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Information extraction 2 Day 37PowerPoint Presentation

Information extraction 2 Day 37

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Information extraction 2 Day 37

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Information extraction 2Day 37

LING 681.02

Computational Linguistics

Harry Howard

Tulane University

- http://www.tulane.edu/~howard/NLP/

LING 681.02, Prof. Howard, Tulane University

Extracting information from text

NLPP §7

LING 681.02, Prof. Howard, Tulane University

LING 681.02, Prof. Howard, Tulane University

- Chunks can be represented as trees, seen in the chunk parser from last time.
- Hierarchy from tags
- IOB tags
- Inside, Outside, Begin

- IOB tags for example:
We PRP B-NP

saw VBD O

the DT B-NP

little JJ I-NP

yellow JJ I-NP

dog NN I-NP

- IOB tags

LING 681.02, Prof. Howard, Tulane University

LING 681.02, Prof. Howard, Tulane University

Developing & evaluating chunkers

NLPP 7.3

- Need a corpus that is already chunked to evaluate a new chunker.
- CoNLL-2000 Chunking Corpus from Wall Street Journal

- Evaluation
- Training

LING 681.02, Prof. Howard, Tulane University

Recursion in ling structure

NLPP 7.4

- We have looked at trees, but they are different from normal linguistic trees.
- NP chunks do not contain NP chunks, ie. they are nor recursive.
- They do not go arbitrarily deep.
- (Example on board.)

LING 681.02, Prof. Howard, Tulane University

(S

(NP Alice)

(VP

(V chased)

(NP

(Det the)

(N rabbit))))

LING 681.02, Prof. Howard, Tulane University

- A tree is created in NLTK by giving a node label and a list of children:
>>> tree1 = nltk.Tree('NP', ['Alice'])

>>> print tree1

(NP Alice)

>>> tree2 = nltk.Tree('NP', ['the', 'rabbit'])

>>> print tree2

(NP the rabbit)

- They can be incorporated into successively larger trees as follows:
>>> tree3 = nltk.Tree('VP', ['chased', tree2])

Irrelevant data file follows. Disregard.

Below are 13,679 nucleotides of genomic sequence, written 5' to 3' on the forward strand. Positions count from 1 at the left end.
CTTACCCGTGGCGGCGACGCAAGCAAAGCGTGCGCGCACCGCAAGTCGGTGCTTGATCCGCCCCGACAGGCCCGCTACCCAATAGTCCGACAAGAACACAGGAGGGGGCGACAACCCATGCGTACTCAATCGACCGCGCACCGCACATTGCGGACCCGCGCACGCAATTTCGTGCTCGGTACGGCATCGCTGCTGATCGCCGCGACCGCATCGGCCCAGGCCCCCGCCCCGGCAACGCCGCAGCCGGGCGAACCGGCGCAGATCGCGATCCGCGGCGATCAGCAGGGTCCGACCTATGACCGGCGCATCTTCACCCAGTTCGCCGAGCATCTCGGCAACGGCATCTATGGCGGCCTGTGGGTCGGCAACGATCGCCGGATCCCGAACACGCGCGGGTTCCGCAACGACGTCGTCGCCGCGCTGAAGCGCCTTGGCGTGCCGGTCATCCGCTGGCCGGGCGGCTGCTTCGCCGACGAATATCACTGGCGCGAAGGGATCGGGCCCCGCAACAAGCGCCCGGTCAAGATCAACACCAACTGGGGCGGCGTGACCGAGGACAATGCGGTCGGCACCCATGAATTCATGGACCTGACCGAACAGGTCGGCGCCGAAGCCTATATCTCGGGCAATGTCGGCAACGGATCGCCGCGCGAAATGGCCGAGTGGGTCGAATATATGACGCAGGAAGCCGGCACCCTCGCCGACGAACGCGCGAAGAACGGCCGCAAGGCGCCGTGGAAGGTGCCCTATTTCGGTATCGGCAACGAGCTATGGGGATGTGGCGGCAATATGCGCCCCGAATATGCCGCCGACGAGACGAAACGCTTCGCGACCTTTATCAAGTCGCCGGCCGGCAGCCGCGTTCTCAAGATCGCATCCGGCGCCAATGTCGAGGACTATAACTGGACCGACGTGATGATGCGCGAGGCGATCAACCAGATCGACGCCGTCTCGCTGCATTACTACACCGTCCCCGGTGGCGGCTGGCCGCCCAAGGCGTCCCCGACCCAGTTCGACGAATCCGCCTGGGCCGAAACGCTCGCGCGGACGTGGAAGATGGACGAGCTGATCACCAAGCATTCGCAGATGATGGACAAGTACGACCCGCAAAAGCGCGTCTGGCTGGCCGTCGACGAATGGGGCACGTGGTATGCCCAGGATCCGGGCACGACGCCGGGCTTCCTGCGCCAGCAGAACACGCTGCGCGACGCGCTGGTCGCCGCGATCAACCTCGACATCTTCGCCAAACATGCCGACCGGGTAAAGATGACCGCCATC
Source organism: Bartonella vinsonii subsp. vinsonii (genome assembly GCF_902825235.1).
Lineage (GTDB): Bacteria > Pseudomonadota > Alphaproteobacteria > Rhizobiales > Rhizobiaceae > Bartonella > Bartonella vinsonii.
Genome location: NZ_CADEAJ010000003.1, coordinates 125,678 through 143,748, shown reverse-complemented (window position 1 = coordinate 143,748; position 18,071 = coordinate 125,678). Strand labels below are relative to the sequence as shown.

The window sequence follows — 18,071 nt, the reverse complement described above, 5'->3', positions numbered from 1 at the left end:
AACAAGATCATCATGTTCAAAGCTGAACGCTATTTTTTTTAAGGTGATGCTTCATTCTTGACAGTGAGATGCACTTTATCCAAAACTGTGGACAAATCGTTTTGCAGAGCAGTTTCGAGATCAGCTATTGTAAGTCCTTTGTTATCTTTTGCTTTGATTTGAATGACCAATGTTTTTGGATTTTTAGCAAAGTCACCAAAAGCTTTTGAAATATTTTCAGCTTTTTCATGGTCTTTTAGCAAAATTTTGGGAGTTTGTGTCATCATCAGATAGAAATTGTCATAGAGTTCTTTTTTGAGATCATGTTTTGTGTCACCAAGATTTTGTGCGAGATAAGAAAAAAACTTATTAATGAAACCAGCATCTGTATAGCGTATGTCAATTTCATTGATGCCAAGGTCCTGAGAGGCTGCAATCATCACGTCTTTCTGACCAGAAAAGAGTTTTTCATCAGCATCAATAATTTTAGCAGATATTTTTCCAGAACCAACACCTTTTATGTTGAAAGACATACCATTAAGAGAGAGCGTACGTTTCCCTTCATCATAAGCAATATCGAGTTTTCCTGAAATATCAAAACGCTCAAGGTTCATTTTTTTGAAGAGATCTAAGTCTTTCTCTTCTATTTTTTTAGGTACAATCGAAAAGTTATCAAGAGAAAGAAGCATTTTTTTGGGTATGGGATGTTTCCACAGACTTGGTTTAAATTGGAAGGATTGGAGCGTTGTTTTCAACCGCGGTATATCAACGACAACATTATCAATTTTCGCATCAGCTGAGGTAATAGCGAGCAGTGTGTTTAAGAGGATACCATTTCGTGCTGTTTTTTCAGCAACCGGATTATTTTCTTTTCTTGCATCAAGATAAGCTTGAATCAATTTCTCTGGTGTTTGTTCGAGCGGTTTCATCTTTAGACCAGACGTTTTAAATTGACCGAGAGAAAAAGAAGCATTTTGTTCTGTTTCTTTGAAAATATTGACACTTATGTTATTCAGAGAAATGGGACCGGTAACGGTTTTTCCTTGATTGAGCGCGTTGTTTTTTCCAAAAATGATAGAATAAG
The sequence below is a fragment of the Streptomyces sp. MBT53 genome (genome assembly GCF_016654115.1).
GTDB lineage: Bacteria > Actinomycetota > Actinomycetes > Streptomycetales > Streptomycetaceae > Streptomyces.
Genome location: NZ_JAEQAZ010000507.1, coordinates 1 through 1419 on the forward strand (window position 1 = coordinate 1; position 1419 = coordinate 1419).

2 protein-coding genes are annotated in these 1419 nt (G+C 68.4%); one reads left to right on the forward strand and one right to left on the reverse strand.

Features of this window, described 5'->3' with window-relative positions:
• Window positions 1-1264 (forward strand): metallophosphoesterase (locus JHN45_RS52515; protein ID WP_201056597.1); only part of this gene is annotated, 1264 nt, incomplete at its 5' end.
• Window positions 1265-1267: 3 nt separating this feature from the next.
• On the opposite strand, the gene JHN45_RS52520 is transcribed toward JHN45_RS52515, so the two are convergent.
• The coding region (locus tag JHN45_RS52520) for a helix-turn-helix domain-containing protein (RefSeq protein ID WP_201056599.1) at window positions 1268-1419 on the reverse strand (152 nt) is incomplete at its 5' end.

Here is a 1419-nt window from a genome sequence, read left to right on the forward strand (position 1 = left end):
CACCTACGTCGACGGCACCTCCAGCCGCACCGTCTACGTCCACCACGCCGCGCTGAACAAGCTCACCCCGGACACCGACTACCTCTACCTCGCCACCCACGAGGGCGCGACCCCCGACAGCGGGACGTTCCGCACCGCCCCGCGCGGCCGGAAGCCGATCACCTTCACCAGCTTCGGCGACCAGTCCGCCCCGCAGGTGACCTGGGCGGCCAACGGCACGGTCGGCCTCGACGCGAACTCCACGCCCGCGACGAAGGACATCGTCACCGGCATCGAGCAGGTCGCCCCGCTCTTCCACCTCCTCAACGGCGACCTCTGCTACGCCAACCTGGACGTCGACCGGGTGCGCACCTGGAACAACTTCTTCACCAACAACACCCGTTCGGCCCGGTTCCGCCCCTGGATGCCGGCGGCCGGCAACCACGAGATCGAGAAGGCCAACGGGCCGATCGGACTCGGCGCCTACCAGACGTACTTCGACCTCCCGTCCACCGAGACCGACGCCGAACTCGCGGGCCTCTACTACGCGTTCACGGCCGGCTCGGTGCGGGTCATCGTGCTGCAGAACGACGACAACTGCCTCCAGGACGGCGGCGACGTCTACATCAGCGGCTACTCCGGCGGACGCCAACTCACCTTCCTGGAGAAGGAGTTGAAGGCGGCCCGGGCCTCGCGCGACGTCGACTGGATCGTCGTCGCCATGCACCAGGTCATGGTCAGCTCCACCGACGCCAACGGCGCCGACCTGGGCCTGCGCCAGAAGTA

>>> tree4 = nltk.Tree('S', [tree1, tree3])

>>> print tree4

(S (NP Alice) (VP chased (NP the rabbit)))

LING 681.02, Prof. Howard, Tulane University

def traverse(t):

try:

t.node

except AttributeError:

print t,

else:

# Now we know that t.node is defined

print '(', t.node,

for child in t:

traverse(child)

print ')',

>>> t = nltk.Tree('(S (NP Alice) (VP chased (NP the rabbit)))')

>>> traverse(t)

( S ( NP Alice ) ( VP chased ( NP the rabbit ) ) )

LING 681.02, Prof. Howard, Tulane University

Named entity recognition & relation extraction

NLPP 7.5 & 7.6

LING 681.02, Prof. Howard, Tulane University

- Identify all textual mentions of a named entity (NE):
- Identify boundaries of a NE;
- Identify its type.

- Classifiers are good at this.

LING 681.02, Prof. Howard, Tulane University

- Once named entities have been identified in a text, we then want to extract the relations that exist between them.
- We will typically look for relations between specified types of a named entity.
- One way of approaching this task is to initially look for all triples of the form (X, α, Y), where X and Y are named entities of the required types, and α is the string of words that intervenes between X and Y.
- We can then use regular expressions to pull out just those instances of α that express the relation that we are looking for.

LING 681.02, Prof. Howard, Tulane University

- Much of what we have described goes under the heading of text mining.

LING 681.02, Prof. Howard, Tulane University

LING 681.02, Prof. Howard, Tulane University

Next time

No quiz

NLPP §10

Analyzing the meaning of sentences